Grandparents, like Adriana’s mother, play an increasingly important role in US households, with nearly 7 million grandparents living with at least one grandchild under the age of 18. Of those grandparents, 39% are responsible for most of their grandchildren’s basic needs. For Adriana, grandmother’s help is key for her return to work.  

Baby Shower

A few days before she was admitted to the Mother Infant Unit, Adriana’s family, friends, and friends of the family came together for her baby shower. They gathered in the home that she, her mother, and her sister have lived in since her childhood. The warm brown tiles and low lying ceilings were adorned with colorful streamers and round paper ornaments. Amidst a table full of finger foods lay double layered cake that hoisted up a large letter “J,” the first letter of the baby’s name. In their living room full of bamboo plants and large couches lay a dark glassy painting of a cheetah that was as old as Adriana’s sister, but looked new because of the discipline with which her mother cleaned it all these years.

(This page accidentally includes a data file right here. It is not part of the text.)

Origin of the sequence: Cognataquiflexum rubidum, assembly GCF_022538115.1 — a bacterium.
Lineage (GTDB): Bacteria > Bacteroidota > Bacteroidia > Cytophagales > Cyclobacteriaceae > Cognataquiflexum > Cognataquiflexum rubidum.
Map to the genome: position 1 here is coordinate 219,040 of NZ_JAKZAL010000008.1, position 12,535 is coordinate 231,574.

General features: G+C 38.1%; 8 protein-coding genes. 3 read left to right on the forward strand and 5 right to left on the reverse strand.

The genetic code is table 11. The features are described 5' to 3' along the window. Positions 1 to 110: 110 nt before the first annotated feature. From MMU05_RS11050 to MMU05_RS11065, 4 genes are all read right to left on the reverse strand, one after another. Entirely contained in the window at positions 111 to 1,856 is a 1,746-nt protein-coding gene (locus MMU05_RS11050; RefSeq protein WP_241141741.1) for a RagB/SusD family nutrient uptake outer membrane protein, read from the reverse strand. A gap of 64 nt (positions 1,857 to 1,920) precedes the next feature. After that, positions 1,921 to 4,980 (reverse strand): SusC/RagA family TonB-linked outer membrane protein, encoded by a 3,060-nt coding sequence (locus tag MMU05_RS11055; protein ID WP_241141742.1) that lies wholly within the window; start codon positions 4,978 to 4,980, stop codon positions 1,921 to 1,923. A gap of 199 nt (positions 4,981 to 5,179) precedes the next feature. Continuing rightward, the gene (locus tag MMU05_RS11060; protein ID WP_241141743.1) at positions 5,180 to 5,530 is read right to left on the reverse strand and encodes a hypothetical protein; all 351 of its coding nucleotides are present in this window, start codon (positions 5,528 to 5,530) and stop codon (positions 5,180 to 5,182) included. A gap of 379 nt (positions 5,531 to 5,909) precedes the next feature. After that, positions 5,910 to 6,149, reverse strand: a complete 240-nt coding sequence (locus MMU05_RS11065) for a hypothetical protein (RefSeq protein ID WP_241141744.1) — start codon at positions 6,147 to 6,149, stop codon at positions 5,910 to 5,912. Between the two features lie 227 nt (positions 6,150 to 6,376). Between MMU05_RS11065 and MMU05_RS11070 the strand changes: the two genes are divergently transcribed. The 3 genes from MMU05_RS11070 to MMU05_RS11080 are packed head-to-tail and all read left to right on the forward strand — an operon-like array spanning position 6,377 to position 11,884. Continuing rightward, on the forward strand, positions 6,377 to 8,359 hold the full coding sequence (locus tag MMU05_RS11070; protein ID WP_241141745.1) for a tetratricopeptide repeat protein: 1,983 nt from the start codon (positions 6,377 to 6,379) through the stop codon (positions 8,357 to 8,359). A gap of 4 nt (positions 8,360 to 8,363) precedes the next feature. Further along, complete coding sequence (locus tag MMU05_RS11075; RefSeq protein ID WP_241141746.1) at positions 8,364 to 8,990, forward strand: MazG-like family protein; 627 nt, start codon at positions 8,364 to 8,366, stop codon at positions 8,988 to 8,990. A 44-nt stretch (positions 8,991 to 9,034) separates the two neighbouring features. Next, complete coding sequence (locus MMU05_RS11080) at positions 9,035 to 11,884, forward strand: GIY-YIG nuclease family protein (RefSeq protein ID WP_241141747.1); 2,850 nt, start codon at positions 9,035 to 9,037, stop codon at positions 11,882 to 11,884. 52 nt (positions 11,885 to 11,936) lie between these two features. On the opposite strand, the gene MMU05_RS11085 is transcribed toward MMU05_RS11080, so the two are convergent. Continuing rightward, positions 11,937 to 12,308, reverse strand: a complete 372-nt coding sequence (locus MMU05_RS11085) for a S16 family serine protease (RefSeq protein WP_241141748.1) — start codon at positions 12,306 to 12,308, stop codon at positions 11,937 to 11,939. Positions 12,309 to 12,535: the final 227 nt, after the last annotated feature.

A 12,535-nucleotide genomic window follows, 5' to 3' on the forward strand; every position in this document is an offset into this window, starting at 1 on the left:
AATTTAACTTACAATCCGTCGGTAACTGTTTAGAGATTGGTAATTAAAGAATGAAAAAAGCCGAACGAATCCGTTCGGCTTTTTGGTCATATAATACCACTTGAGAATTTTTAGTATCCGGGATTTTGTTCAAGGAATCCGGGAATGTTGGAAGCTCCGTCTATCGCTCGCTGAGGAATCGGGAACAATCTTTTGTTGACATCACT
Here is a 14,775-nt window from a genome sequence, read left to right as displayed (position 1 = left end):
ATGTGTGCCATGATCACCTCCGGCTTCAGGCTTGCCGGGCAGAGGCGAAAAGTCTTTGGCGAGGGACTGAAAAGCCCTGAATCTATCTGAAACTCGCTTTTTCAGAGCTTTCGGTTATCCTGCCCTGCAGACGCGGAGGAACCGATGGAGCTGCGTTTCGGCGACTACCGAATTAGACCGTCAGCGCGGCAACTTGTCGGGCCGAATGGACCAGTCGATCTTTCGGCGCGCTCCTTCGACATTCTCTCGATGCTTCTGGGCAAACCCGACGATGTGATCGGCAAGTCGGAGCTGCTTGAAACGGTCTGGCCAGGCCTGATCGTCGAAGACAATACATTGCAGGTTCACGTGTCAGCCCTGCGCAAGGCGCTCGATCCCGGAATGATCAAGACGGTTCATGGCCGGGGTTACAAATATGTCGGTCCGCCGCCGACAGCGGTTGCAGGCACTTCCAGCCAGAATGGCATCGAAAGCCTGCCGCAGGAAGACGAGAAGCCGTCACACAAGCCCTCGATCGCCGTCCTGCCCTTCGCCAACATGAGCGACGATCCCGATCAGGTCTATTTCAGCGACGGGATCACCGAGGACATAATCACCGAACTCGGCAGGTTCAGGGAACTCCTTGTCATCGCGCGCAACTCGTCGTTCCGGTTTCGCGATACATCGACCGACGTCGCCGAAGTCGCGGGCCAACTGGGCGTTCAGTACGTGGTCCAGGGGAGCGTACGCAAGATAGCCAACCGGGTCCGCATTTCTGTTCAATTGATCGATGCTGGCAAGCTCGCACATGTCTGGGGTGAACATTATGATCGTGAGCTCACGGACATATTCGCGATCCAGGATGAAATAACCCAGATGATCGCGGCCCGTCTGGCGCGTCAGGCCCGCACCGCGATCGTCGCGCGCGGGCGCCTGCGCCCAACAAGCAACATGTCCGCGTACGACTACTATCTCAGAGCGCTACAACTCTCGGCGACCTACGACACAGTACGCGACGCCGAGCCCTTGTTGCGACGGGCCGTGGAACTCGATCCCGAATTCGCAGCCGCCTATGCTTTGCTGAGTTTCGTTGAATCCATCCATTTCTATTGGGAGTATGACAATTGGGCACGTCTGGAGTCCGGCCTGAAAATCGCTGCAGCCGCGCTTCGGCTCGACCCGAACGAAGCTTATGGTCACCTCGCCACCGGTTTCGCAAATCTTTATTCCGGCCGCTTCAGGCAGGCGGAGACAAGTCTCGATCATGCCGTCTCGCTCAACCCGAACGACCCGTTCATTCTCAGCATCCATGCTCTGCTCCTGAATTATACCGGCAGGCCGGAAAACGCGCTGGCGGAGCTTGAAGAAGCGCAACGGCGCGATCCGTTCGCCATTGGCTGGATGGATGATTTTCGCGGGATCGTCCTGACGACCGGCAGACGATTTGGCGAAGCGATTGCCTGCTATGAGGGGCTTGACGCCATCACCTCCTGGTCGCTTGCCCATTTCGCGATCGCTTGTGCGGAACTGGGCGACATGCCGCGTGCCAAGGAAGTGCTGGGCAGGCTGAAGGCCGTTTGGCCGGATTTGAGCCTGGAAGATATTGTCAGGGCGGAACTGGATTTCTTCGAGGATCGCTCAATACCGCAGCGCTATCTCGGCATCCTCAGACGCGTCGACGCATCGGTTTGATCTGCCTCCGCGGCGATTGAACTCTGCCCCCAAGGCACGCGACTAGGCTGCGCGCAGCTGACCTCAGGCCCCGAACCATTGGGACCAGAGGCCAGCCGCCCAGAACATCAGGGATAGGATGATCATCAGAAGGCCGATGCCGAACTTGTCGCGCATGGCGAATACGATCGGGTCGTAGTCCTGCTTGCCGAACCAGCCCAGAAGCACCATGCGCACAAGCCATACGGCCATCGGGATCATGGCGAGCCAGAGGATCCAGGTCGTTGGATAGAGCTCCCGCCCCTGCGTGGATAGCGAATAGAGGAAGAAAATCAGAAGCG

Family members arrived with giant gift bags – a bassinet, a mickey mouse onesie that the baby would wear when he first arrived home. As people filtered in, the reggaetón on the speakers blended with the sound of kids playing in the stairwell, coronas clinking, and adults bantering.  

Adriana’s mother was a busy host: “Do you want some soda? Rice? Beer? Rice, salad, spanakopita, pork – let’s make you a plate!”

In the midst of a conversation, Adriana’s father shared, “I’m so proud of Coco (Adriana).”

Adriana’s journey has been filled with challenges and change, and a small village of family and friends who are mobilizing in support of her and Jason’s dream for their son’s life. Social support is critical in helping pregnant mothers and growing families cope with the stresses of having a baby. Research has shown that pregnant mothers with high quality prenatal support and larger social networks are more likely to have higher birth weight babies and lower rates of postpartum depression. 


On November 8th, 2019, after 44 hours of labor and 33 minutes of pushing with her mother and OB/GYN doctor by her side, Adriana gave birth to baby boy Jason Benjamin “Kuieé” Thompson. Both mother and baby were in good health. “The medical team took really good care of me. My boyfriend was so happy our son was born healthy. He was really worried about the preeclampsia. My family is very happy. It was very emotional for me.”